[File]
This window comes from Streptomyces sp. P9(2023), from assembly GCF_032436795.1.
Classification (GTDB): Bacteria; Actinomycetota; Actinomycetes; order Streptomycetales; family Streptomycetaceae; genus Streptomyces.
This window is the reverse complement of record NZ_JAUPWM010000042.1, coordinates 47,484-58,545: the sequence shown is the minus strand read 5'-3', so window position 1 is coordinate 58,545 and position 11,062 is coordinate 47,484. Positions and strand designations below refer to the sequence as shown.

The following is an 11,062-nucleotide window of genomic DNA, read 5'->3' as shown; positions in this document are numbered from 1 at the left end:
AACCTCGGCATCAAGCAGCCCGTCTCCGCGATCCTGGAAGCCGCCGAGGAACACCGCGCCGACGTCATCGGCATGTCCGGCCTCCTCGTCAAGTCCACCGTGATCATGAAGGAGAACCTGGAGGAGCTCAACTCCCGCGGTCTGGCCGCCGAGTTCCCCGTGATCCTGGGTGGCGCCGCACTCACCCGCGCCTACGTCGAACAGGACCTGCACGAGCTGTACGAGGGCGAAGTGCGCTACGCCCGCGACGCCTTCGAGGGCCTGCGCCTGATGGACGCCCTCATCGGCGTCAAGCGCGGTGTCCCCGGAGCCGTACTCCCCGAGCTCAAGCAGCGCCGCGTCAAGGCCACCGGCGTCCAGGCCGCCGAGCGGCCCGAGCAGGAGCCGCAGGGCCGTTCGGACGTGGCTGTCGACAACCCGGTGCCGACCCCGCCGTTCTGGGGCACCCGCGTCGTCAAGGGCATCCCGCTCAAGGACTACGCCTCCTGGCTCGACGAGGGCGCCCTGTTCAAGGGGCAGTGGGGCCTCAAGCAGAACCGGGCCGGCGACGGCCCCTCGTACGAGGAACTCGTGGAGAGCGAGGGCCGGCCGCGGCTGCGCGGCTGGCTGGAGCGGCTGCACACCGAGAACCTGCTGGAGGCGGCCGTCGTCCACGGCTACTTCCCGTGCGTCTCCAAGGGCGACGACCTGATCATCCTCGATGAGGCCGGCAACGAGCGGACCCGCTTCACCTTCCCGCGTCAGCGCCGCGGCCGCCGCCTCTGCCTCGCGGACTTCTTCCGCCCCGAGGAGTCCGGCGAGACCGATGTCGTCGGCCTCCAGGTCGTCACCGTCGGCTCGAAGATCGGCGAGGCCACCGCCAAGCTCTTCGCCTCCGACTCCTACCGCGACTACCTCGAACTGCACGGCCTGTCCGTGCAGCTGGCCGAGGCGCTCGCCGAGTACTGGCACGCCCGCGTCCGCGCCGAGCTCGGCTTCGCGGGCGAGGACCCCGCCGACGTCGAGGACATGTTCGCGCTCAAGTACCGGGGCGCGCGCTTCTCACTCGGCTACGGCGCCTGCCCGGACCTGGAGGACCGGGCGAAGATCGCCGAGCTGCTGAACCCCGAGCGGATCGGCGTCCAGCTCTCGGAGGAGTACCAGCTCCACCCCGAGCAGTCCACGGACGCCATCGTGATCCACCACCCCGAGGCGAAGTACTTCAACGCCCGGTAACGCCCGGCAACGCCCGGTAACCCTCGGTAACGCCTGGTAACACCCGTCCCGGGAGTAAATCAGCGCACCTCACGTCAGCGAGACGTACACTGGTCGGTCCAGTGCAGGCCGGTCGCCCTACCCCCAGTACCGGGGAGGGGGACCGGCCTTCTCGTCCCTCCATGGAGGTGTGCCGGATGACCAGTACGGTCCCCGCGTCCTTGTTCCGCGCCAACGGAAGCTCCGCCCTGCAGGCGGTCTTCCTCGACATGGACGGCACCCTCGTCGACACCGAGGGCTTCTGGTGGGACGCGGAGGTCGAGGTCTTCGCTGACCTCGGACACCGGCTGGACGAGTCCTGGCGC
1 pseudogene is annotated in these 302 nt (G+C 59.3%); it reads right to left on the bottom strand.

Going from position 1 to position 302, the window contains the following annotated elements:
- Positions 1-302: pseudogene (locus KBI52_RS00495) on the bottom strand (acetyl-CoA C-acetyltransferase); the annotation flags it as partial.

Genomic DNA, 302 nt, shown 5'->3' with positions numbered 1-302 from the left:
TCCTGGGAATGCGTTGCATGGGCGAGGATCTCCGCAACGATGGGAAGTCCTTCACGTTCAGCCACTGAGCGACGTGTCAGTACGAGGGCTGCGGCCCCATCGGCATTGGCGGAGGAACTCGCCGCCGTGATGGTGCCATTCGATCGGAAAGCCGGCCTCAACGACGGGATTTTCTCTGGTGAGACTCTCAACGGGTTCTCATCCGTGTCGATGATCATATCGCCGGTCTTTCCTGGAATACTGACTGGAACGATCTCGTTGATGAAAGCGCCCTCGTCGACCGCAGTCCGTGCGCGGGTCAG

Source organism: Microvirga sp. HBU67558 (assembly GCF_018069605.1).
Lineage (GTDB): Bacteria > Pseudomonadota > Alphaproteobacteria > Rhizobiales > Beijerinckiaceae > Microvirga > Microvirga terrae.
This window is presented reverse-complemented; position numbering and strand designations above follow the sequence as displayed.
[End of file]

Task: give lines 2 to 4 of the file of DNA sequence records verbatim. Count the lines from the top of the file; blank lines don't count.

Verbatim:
Classification (GTDB): Bacteria; Actinomycetota; Actinomycetes; order Streptomycetales; family Streptomycetaceae; genus Streptomyces.
This window is the reverse complement of record NZ_JAUPWM010000042.1, coordinates 47,484-58,545: the sequence shown is the minus strand read 5'-3', so window position 1 is coordinate 58,545 and position 11,062 is coordinate 47,484. Positions and strand designations below refer to the sequence as shown.

The following is an 11,062-nucleotide window of genomic DNA, read 5'->3' as shown; positions in this document are numbered from 1 at the left end: